(D)VCS for $HOME mirroring

Many people use a Version Control Systems to mirror their $HOMEs in several networked computers. This has clear advantages of doing incremental backups of your $HOME (TimeMachine, anyone? :-)) and keeping it in sync across several computers. In the past, I’ve used Mercurial to do this job, but some months ago I switched to Subversion because I wanted to use try the one-VCS-for-all meme (Subversion is now being used by FreeBSD in case you don’t know). Unfortunately, it didn’t work out well. The computer where I kept the svn repo had a horrible hard disk failure and this made me wonder if I was using the right tool. Today, I switched back to Mercurial and I guess this is the right tool for the job.

5 thoughts on “(D)VCS for $HOME mirroring

  1. Yep. Mercurial can be useful for this sort of thing.

    I managed to botch my Linux testing machine at home a few days ago.

    Having `linuxhost:/home/keramida’ in an hg clone, was quite a refreshing thing. I popped a gNewSense CD-ROM into the drive of the broken system, installed a development system (compilers, debuggers, and autotools) with that distribution, created a `keramida’ user and installed Hg with apt-get.

    Then I just run from my backup/clone host:

    % cd /hg/home
    % scp linux-home.hgrc.sample linuxhost:.hgrc
    % scp linux-home.bundle linuxhost:
    % ssh linuxhost
    linuxhost> hg init
    linuxhost> hg pull linux-home.bundle && \
    rm -f linux-home.bundle

    Bang! ‘Instant’ setup of gdb, vim, Emacs, and a few other tools :-)

    Naturally, this means that a backup script should bundle all the new changes and push them to the backup host every now and then. But this is easy to set up, and I really liked having the full history around.

  2. Could you possibly explain in more detail how you set it up and how actually you use it (hg) please ? :)

  3. mato,
    Certainly. you basically need to::
    % hg init
    % hg add .exrc .vimrc .emacs (etc..)
    % hg commit

    Now you have your home under hg.

    When you want replicate this to another machine, go to the other machine and type:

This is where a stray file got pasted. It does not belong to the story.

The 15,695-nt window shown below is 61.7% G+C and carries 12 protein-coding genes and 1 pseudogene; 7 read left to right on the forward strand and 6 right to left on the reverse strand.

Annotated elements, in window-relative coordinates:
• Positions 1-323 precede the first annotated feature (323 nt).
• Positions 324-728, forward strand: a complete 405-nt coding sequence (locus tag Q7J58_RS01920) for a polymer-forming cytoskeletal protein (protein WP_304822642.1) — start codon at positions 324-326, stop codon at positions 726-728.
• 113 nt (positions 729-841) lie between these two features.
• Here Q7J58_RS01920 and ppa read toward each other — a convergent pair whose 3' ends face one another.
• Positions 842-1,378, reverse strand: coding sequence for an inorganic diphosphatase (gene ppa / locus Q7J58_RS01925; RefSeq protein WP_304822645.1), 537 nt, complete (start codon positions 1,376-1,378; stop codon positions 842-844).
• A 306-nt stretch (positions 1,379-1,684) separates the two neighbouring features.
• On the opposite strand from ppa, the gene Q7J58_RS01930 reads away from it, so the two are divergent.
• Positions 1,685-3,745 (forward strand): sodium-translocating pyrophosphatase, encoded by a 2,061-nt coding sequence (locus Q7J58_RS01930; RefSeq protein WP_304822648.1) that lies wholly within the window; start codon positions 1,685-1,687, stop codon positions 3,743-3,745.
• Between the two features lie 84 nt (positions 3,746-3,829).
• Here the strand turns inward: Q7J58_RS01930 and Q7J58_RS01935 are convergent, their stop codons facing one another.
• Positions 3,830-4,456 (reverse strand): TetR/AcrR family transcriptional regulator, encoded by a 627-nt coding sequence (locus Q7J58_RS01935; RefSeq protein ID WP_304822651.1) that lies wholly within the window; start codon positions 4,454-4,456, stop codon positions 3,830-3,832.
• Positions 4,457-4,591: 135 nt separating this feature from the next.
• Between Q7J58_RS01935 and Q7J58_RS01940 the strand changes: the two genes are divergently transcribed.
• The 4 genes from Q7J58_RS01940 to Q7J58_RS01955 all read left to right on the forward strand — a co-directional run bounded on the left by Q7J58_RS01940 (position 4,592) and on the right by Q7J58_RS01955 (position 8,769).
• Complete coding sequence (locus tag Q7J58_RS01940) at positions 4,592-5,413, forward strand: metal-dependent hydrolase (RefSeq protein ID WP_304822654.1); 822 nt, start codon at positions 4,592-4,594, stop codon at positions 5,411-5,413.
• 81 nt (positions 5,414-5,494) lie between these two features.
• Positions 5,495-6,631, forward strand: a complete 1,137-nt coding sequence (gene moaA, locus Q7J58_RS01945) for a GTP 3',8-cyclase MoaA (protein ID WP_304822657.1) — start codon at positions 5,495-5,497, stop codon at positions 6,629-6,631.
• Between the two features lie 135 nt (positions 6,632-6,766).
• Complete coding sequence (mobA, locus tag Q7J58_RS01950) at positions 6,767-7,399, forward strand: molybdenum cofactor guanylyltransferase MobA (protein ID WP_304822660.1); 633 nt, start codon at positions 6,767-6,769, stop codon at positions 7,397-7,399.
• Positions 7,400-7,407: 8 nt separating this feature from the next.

% hg clone ssh://machine_where_you_did_hg_init

    Now every time, you change something in the first machine, you just need to do ‘hg commit’. On the second machine simply do ‘hg pull && hg up’.

    If you change something on the second machine, just do ‘hg commit && hg push’. The changes will show up on the first machine. But please note that, you need to do an ‘hg up’ and resolve any conflicts, if any, for the files to be actually modified.

    That’s basically how distributed scm works.

  4. Thanks, Rui!
    However I was looking for some more advanced usage and ideas.
    For instance, I get a new account on a new server and I want to set it up but .. some files are ok (like .vimrc), some might need to be a little different (a config file patched because of different hostname, screen resolution, installed sw, etc.) and some might not be appropriate at all (eg private).
    Or what if I would like to transfer files which I don’t want to be versioned (they might be binary, huge, change often or otherwise versioning them may not make sense or is undesirable).
    These are some of the situations I’ve been trying to solve but haven’t succeeded to my full pleasure.
    Cheers! :-)

  5. For different machines, I basically do shell script machinery.
    For different software installed, I don’t really care. I just sync everything among every machine.
    For private files, they, obviously, don’t go into the repository. One could say that all the files in the repository are private, which is true, but some are more private than others.
    Binary files don’t go into my repo either. I deal with these by hand since I usually have none that could be versioned.

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